Why the Yankees won't start Chad Gaudin
Way back on Oct. 27, a day that feels ages ago, the Yankees held a pre-World Series workout at Yankee Stadium, on the day before Game 1. Chad Gaudin, a right-handed pitcher who had been used exclusively in relief during the first two rounds of the playoffs, went through a simulated game of some 80 or so pitches in an effort to "stretch out" his arm -- because the Yankees were thinking about using him to start one of the games in the World Series.
Five games later, the Yankees have not started Gaudin, and it is clear at this point -- as we await Wednesday night's Game 6 -- that they will not. In this fine column, my esteemed colleague Tom Boswell argues the Yankees should have used Gaudin in Game 4, rather than sticking to a three-man rotation that forces them to use a starter on short rest in Games 4, 5, 6 and (if necessary) 7.
I almost never disagree with Boz, but in this case I do. Starting Chad Gaudin against the Phillies would have been a disaster. (Okay, as it turns out, A.J. Burnett in Game 5 was also a disaster, but his previous record on short rest suggested it would work.) Gaudin has always been vulnerable to left-handed hitters, and since coming to the Yankees in August, even more so. Lefties hit .297/.398/.446 (that's batting average/on-base/slugging) off him, for an OPS of .844, while right-handers hit just .207/.282/.435, for an OPS of .716 -- a difference of 128 points of OPS. That's pretty extreme, like the difference between facing a lineup full of David Wrights (.837 OPS) or a lineup full of Ryan Theriots (.712 OPS).
And against the Phillies' murderer's row of left-handed hitters -- chiefly, Chase Utley, Ryan Howard and Raul Ibanez -- it would have been fatal. This season, the Phillies led the NL in homers and slugging percentage against right-handers. So with Gaudin, you would have been sending a right-hander who struggles against lefties to the mound to face a predominantly left-handed lineup that devours right-handers. That's a horrible mix.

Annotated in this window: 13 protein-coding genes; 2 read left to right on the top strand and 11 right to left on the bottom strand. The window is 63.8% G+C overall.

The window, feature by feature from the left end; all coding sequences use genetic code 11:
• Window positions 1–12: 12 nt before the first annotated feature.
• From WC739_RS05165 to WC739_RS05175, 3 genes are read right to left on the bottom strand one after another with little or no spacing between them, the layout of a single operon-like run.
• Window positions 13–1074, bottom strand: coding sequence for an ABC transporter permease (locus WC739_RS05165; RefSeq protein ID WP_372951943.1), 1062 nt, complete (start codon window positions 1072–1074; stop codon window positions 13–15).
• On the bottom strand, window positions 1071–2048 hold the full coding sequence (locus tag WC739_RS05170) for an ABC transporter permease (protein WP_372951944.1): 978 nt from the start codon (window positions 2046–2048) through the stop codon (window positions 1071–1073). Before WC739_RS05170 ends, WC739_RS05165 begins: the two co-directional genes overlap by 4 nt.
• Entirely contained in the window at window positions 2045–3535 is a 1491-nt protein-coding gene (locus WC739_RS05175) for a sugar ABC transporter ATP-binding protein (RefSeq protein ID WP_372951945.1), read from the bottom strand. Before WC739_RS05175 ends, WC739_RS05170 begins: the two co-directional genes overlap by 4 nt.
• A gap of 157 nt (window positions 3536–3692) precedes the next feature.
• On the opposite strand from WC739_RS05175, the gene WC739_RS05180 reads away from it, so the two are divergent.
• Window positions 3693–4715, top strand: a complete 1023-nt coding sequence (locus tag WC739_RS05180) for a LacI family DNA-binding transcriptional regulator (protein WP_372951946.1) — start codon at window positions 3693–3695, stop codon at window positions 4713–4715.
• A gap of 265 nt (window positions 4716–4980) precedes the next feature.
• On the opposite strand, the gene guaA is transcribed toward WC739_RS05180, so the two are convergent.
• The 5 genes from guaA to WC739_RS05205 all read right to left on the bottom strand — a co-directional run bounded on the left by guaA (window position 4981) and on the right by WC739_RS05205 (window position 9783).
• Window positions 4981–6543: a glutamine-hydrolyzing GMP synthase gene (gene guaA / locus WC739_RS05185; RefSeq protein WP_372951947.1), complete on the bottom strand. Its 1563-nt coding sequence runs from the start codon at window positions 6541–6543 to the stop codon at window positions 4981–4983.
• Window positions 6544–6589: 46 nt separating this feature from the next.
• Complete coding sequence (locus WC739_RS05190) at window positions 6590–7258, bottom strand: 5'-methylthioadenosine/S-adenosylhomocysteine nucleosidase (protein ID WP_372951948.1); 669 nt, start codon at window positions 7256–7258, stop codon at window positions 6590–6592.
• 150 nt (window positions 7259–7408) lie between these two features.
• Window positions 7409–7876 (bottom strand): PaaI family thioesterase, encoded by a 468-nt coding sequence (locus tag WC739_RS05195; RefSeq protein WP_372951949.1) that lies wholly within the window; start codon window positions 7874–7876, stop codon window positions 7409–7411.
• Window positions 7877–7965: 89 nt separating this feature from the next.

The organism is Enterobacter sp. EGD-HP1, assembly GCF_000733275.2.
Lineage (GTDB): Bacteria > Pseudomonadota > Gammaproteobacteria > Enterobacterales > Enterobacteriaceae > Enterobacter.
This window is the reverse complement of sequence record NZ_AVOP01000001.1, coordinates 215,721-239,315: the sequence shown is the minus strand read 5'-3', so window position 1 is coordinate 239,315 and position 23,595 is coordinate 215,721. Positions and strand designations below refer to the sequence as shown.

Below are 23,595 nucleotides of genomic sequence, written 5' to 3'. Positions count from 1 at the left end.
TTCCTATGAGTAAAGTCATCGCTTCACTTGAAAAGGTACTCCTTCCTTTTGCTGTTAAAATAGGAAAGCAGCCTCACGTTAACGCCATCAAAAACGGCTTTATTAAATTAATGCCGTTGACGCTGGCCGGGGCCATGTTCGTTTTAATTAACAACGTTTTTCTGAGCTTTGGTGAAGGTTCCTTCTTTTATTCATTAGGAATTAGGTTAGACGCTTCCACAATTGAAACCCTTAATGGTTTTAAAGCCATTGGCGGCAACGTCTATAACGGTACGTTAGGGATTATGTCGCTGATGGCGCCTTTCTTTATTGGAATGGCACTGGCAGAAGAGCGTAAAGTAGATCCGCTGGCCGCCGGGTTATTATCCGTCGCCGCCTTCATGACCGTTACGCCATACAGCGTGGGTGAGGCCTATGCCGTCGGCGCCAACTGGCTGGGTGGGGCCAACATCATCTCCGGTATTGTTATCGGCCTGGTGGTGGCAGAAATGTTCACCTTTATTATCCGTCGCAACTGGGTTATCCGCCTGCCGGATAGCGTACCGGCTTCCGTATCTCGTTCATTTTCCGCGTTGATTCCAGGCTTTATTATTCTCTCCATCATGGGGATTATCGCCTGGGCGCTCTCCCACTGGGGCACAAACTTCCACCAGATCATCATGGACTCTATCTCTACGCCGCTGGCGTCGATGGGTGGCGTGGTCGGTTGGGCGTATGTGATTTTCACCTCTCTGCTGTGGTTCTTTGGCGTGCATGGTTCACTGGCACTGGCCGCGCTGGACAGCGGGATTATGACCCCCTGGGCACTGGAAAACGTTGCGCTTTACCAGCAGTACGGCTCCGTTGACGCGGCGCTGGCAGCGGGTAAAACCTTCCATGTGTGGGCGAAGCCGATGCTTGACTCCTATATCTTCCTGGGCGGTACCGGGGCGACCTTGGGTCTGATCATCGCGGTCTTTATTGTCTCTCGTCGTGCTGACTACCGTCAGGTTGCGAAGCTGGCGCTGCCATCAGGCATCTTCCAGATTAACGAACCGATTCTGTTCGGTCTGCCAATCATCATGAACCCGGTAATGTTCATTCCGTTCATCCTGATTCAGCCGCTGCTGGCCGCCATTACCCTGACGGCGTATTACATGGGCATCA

If we're going to blame anyone for the Yankees' decision to stick with a three-man rotation, it should be General Manager Brian Cashman, not Manager Joe Girardi. It was Cashman's job to build the Yankees' roster, and somehow, despite a payroll of over $200 million, they could not come up with a serviceable fourth starter in the postseason. Yes, the injuries to Chien-Ming Wang and Ian Kennedy, plus the struggles of Joba Chamberlain as a starter, handcuffed them. But every team suffers attrition in its starting rotation, and it smacks of mismanagement that the Yankees couldn't come up with a fourth starter they could trust, when they have known for months they would be a playoff team.
In any case, it's Andy Pettitte starting for the Yankees on Wednesday night -- on short rest. The last time he started on short rest? Sept. 30, 2006. The last time he did so after throwing 100+ pitches in his previous start? July 19, 2001. In that start, against the Tigers, Pettitte gave up 10 hits and seven earned runs in only four innings in an 11-2 loss. And he was 29 years old at the time. Now, he's 37.
"Yikes," you say?
I say: Against this lineup, I'd still rather have Pettitte out there than Gaudin.
Posted by: Brue | November 4, 2009 6:58 PM | Report abuse
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